Worlds of Homelessness
“Social Balance Is the Key”
In all German cities, it takes money to live anywhere close to downtown, quite a lot of money in fact. Those who cannot afford the rising rents in cities are pushed out to the periphery. We asked an expert how urban planning could address this widening gap between rich and poor.
By Eleonore von Bothmer
In the summer of 2019, tens of thousands of Berliners took to the streets to protest skyrocketing rents. Housing costs in the German capital have almost doubled in the past ten years, a steeper increase than in any other German city in the same time period. Long-established residents are being forced to leave their homes and neighbourhoods because they can no longer afford to live there. The situation is not much better in many other German cities either. Sociologist Ingrid Breckner works at HafenCity Universität Hamburg on inclusion in cities. In an interview, she explains the great conflict potential of exclusion and segregation and how to prevent increasing housing inequality.
Ms Breckner, what is the first thing that comes to mind when you hear the words “social exclusion”?
Our current housing market, which is extremely strained. Lots of people are already being displaced to the outskirts of urban areas because they can no longer afford to live in the city. They are being forced to leave their neighbourhoods, familiar surroundings and circle of friends. This is more difficult for older people compared to say students, since there is little they can do to change their situation very much.
Where are they all going? Living space in the countryside is not necessarily that much cheaper than in the cities.
That’s true. While there are still some areas that are desperately looking for tenants, there is often a lack of infrastructure and no doctors or shops nearby.
The housing shortage is not just about money. In Munich, for example, even a family able to pay 2,000 to 3,000 euros in rent is finding it hard to find a place to live.
Yes, and that’s what makes it so dangerous. It is all happening right at the core of our society, so it is social dynamite. In Berlin, for example, the recently passed temporary cap on rents is very controversial.
What can we do to counteract this type of exclusion in our cities?
One thing we can do it provide social housing. Just outside Hamburg, the city of Norderstedt has passed a provision requiring 50 percent of all new buildings to be built as affordable, public housing. Capping rents provides security to those who are at risk of being excluded, at least for the next 15 to 20 years.
Social housing has been around for decades though; it’s not a new idea.
In the last 20 to 30 years, affordable, public housing has really been neglected. Fixed rents for social housing only apply for a limited period of time, so the number of lower-income flats drops as these agreements expire if we don’t built new public housing to make up for the losses. In Hamburg, 40 percent of all housing was social housing in the 1970s. That figure has dropped to just 12 percent, and will continue to fall as more fixed rental agreements expire. It is going to be really tough to catch up.
Can you point to any good solutions to the current housing situation?
Vienna has become the Mecca of inclusive living. The Viennese have been building municipal flats for hundreds of years, and until 2019, there was no expiration date on the fixed rents in social housing. The city maintains this public housing portfolio and is even expanding it further.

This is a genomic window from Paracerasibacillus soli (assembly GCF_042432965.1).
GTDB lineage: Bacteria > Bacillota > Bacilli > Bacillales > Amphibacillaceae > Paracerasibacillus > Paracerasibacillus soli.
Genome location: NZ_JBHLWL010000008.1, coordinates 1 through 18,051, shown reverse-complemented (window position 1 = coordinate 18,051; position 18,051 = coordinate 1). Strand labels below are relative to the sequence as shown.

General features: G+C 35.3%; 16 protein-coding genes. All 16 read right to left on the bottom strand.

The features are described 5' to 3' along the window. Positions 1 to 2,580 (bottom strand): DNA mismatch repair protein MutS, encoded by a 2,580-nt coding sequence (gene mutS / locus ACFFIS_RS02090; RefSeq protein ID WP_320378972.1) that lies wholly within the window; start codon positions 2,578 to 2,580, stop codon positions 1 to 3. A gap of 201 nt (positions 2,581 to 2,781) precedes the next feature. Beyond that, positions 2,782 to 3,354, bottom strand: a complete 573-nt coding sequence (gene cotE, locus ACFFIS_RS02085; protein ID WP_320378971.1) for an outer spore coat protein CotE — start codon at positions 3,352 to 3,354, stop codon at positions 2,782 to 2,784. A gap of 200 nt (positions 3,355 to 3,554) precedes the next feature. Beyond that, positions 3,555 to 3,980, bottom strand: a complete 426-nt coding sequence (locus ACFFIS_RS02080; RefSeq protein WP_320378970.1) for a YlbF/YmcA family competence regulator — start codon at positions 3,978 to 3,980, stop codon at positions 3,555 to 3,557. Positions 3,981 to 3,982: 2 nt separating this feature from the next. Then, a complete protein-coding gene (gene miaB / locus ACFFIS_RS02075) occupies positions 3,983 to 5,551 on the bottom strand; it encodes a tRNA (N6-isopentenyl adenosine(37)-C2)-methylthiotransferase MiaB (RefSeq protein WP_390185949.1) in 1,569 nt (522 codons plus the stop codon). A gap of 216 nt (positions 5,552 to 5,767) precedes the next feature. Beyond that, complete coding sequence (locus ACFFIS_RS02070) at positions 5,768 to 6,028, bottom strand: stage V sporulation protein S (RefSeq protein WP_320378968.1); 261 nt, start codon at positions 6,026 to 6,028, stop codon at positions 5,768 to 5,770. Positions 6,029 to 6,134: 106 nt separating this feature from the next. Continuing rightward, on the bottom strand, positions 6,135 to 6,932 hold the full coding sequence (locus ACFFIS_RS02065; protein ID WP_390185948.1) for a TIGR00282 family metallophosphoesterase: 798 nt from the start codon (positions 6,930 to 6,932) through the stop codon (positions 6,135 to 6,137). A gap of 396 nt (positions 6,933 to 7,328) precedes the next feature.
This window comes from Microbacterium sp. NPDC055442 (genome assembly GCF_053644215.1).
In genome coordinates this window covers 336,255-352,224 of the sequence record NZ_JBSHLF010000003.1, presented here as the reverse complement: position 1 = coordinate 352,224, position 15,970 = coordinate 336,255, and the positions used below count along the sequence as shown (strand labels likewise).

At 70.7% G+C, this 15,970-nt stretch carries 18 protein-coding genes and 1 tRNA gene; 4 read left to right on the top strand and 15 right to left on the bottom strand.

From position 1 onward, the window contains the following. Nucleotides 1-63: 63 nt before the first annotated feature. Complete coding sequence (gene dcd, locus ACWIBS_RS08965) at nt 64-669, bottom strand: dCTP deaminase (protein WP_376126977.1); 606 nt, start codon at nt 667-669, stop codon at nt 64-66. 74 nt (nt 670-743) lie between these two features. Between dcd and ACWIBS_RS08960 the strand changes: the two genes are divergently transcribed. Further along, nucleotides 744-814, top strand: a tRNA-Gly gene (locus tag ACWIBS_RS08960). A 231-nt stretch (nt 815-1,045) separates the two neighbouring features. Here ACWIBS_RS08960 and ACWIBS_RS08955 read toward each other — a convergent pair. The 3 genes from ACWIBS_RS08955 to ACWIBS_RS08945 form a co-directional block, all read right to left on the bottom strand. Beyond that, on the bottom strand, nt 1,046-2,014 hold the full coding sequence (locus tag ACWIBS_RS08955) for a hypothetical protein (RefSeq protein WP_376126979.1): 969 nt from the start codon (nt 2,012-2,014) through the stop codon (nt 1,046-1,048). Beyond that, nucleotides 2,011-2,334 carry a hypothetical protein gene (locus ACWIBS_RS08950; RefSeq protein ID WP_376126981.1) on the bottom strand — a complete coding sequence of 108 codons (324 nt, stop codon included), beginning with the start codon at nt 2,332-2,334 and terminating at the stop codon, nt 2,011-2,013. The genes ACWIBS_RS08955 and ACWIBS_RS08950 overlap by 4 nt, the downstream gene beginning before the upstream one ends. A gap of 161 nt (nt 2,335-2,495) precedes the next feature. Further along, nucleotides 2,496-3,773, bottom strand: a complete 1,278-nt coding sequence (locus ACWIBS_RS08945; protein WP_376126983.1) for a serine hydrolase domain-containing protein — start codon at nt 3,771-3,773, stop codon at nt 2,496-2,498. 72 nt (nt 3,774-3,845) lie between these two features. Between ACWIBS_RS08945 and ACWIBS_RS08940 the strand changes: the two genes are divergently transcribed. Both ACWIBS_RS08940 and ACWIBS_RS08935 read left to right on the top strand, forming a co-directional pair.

Ingrid Breckner is Professor of Urban and Regional Sociology at HafenCity Universität Hamburg. She researches on social cities, flight and migration, and strategies for integrated urban development. In an interview with goethe.de, she talked about social housing as an example of social inclusion and exclusion. | Photo: © private Are there any examples of forward-looking approaches in Germany?
Yes. Currently a segment of all Hamburg’s new quarters are earmarked for joint building ventures, i.e. for groups of private builders. They are not investing in construction to generate returns, but because they want live there. These are often very committed groups. There are even building communities that consciously seek to integrate Harz IV welfare recipients. Overall there is also a trend towards awarding land to the bidder with the best concept and not just the highest price. So builders who integrate kindergartens and doctors' surgeries into their proposals have better cards. Competition is less about who can pay the most, but who can offer the most. This in no way means that the overall situation is particularly rosy, though.
Does the “social city” model still have a role to play? After all, it is designed to not only make living space more affordable, but to also create new spaces.
Yes, it’s been around for over 20 years. At the federal level, funds are allocated to the federal states to repair areas that are structurally run-down. Many municipalities are so heavily indebted that they could not do this on their own; they need this support from the federal government.
What is the worst-case scenario if the situation does not improve?
The current unrest in Santiago de Chile is an excellent example of what could happen. It started when poorer segments of the population were resettled into social housing on the outskirts of the city or even outside the city proper, so it took them hours to get to work by public transport. Then the price of subway tickets went up and it all kicked off. We are balanced on a knife edge here in Germany too.
What could be done to defuse the overall situation?
Social balance is the key. The more divided a society is, the more exclusion takes place, which can lead to violent conflicts. It is crucial to reflect on every policy area and ask how this or that measure affects the structure of our society.